I’ll be the first to admit I’m not a frequent bourbon drinker, and I have to look up the code words that go along with bourbons—in this case, “straight.” According to Angel’s Envy, to be sold as “whiskey” in America, a spirit must adhere to the Pure Food and Drug Act (1906). To wit: the spirit has to be “straight,” that being defined by certain proofs at casking and bottling, being cut with only water and, most importantly, aged for 2 years. In this review, we’re looking at a 5-year-old bourbon. That doesn’t sound like much aging to a Scotch drinker (minimum 3 years in Scotland but 10-to-12 is more common) but there is the climate to consider.
Stein distillery (website) is a small, craft distiller, one of many Northwestern distilleries launched in the last 10 years. Stein itself opened in 2009, and the distillery is located in Joseph, OR—which is on the eastern edge of the state. This is important as a lot of folks imagine the cool rain forests of the Pacific Northwest when they think of Oregon. Joseph, on the edge of the Wallow-Witman National Forest, is in an area characterized by summers that are sunny and hot during the day, cool at night, with cold winters and dry weather year round. In other words, high plains (it is over 4,000 feet in elevation). The seasonal temperature variations are similar to the traditional bourbon-making areas of Kentucky and Tennessee. Given the higher temperatures than Scotland, you don’t need as much time to age (higher temperatures cause chemical reactions to speed up) and the fact that American bourbon is aged in newly made, charred oak casks means you are going to get more flavor (and different flavors) from the wood in less time than from a second-use barrel as common in Scotland.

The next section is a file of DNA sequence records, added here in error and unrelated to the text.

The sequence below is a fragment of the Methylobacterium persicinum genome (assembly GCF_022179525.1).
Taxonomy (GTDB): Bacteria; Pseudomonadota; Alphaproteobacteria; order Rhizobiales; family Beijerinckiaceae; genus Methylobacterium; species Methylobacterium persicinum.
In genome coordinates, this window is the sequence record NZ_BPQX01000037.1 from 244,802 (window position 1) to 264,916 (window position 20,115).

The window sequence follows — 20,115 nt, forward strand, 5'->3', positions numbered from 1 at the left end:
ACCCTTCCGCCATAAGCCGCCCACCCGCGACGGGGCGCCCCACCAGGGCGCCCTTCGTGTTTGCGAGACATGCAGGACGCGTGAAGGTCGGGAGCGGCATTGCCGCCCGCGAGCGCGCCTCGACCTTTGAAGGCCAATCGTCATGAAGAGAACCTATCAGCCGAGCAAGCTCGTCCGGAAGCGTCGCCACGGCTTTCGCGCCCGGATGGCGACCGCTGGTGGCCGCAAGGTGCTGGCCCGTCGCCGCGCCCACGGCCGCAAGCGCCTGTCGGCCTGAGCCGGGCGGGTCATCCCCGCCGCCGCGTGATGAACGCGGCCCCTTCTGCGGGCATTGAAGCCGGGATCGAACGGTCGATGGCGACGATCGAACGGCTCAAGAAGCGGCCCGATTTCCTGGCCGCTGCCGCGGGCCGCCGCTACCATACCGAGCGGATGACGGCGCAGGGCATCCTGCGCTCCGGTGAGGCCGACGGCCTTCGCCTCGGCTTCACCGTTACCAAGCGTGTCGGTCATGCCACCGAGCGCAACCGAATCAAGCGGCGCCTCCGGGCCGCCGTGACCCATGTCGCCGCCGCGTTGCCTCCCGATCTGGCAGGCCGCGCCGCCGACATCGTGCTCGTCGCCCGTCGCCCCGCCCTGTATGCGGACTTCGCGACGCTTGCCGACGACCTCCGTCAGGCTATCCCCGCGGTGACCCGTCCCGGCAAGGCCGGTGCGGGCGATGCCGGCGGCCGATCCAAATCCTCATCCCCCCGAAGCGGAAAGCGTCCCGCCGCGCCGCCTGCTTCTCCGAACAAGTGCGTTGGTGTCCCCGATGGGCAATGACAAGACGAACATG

Given the temperature profile, we expect Stein’s bourbon to be similar to Kentucky bourbon. However, western Oregon does not have the oppressive humidity* of the traditional Bourbon-making areas so I would expect the angel’s share is higher for Stein than it would be for an eastern bourbon. Might it also cause more volatile compounds to escape more quickly during aging, resulting in a gentler nose? Perhaps.
Stein does not call out the mash bill though by calling their spirit Bourbon they are required to have at least 51% corn. As you can see from the photo, they do small batches (“micro-distilled” in marketing terms). They even hand-number the bottles. Stein is not a high volume producer.
So what do you get? At $50 for 750ml, you are paying a premium price for American whiskey, but then it is aged longer than most and one expects the micro-distillers can take special care over their ingredients. I’d say they hit the mark. Compared to the mass-produced whiskey giants like Jim Beam and Jack Daniels (hilariously reviewed—not positively—by Whisky Waffle here and here), Stein’s bourbon delivers a remarkably subtle flavor profile. To a Scotch drinker, it is sweet throughout, but not sickly sweet. I suspect the grassy nose and green oakey palate are due to the new white oak American barrels, and the extra time spent in such barrels. But you have to ask, why don’t the big producers provide similarly subtle notes? As with as good Scotch, it’s up to the quality of the barrels and, again, being a small producer means Stein can take more care over the casks as they do with ingredients.
Stein Distillery Straight Bourbon, 5 years, 40% ABV
Nose: Prairie grass, freshly cut oak, clove, cinnamon.
Palate: Vanilla, green oak, wheat toast, almonds, a bit peppery, with moderate tannins cleaning up afterwards.
Finish: Fairly lengthy, green oak coming to the fore, vanilla still strong, tannins fading gently, leaving vanilla at the end.
Bottom Line: An interesting, refreshing flavor profile. A little sweet, but not cloying and leavened well. I’d really like to know what a Jim Beam fan thinks of it.
* Not my words, that’s what Accuweather is calling for this week in Clermont, KY.